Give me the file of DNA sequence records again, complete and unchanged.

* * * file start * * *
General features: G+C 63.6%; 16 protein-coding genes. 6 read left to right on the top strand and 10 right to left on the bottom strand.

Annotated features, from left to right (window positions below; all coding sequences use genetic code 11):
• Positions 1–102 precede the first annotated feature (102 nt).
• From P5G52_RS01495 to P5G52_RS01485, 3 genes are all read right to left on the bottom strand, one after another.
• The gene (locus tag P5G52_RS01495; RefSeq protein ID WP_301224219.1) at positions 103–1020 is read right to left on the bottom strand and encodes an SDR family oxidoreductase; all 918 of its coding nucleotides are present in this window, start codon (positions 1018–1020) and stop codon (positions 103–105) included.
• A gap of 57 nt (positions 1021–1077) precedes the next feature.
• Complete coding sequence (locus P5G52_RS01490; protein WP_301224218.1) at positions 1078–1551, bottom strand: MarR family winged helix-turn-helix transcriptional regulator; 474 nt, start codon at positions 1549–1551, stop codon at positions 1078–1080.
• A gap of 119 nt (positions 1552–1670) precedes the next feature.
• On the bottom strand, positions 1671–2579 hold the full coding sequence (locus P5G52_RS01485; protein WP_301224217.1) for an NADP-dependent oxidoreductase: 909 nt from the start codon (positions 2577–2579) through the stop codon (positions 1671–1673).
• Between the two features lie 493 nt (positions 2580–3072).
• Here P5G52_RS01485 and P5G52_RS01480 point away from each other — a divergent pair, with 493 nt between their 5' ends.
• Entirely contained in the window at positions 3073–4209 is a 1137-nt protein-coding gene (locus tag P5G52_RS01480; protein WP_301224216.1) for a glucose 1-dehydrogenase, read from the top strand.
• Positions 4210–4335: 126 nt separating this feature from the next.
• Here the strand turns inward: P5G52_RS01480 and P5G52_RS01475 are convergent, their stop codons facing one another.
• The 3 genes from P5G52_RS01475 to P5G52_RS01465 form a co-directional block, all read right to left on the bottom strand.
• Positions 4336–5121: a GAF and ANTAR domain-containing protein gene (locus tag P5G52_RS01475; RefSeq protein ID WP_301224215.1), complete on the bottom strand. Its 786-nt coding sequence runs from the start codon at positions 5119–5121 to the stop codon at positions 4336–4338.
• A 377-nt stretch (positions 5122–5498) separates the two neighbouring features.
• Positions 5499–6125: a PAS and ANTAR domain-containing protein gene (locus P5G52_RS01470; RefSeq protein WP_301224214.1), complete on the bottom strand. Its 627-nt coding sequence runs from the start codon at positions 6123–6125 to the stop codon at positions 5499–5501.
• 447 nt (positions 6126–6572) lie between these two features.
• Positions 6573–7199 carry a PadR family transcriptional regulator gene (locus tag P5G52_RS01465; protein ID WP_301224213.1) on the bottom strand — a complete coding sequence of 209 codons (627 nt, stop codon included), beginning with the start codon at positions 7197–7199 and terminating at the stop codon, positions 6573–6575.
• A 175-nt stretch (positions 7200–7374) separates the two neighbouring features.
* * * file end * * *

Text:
General features: G+C 63.6%; 16 protein-coding genes. 6 read left to right on the top strand and 10 right to left on the bottom strand.

Annotated features, from left to right (window positions below; all coding sequences use genetic code 11):
• Positions 1–102 precede the first annotated feature (102 nt).
• From P5G52_RS01495 to P5G52_RS01485, 3 genes are all read right to left on the bottom strand, one after another.
• The gene (locus tag P5G52_RS01495; RefSeq protein ID WP_301224219.1) at positions 103–1020 is read right to left on the bottom strand and encodes an SDR family oxidoreductase; all 918 of its coding nucleotides are present in this window, start codon (positions 1018–1020) and stop codon (positions 103–105) included.
• A gap of 57 nt (positions 1021–1077) precedes the next feature.
• Complete coding sequence (locus P5G52_RS01490; protein WP_301224218.1) at positions 1078–1551, bottom strand: MarR family winged helix-turn-helix transcriptional regulator; 474 nt, start codon at positions 1549–1551, stop codon at positions 1078–1080.
• A gap of 119 nt (positions 1552–1670) precedes the next feature.
• On the bottom strand, positions 1671–2579 hold the full coding sequence (locus P5G52_RS01485; protein WP_301224217.1) for an NADP-dependent oxidoreductase: 909 nt from the start codon (positions 2577–2579) through the stop codon (positions 1671–1673).
• Between the two features lie 493 nt (positions 2580–3072).
• Here P5G52_RS01485 and P5G52_RS01480 point away from each other — a divergent pair, with 493 nt between their 5' ends.
• Entirely contained in the window at positions 3073–4209 is a 1137-nt protein-coding gene (locus tag P5G52_RS01480; protein WP_301224216.1) for a glucose 1-dehydrogenase, read from the top strand.
• Positions 4210–4335: 126 nt separating this feature from the next.
• Here the strand turns inward: P5G52_RS01480 and P5G52_RS01475 are convergent, their stop codons facing one another.
• The 3 genes from P5G52_RS01475 to P5G52_RS01465 form a co-directional block, all read right to left on the bottom strand.
• Positions 4336–5121: a GAF and ANTAR domain-containing protein gene (locus tag P5G52_RS01475; RefSeq protein ID WP_301224215.1), complete on the bottom strand. Its 786-nt coding sequence runs from the start codon at positions 5119–5121 to the stop codon at positions 4336–4338.
• A 377-nt stretch (positions 5122–5498) separates the two neighbouring features.
• Positions 5499–6125: a PAS and ANTAR domain-containing protein gene (locus P5G52_RS01470; RefSeq protein WP_301224214.1), complete on the bottom strand. Its 627-nt coding sequence runs from the start codon at positions 6123–6125 to the stop codon at positions 5499–5501.
• 447 nt (positions 6126–6572) lie between these two features.
• Positions 6573–7199 carry a PadR family transcriptional regulator gene (locus tag P5G52_RS01465; protein ID WP_301224213.1) on the bottom strand — a complete coding sequence of 209 codons (627 nt, stop codon included), beginning with the start codon at positions 7197–7199 and terminating at the stop codon, positions 6573–6575.
• A 175-nt stretch (positions 7200–7374) separates the two neighbouring features.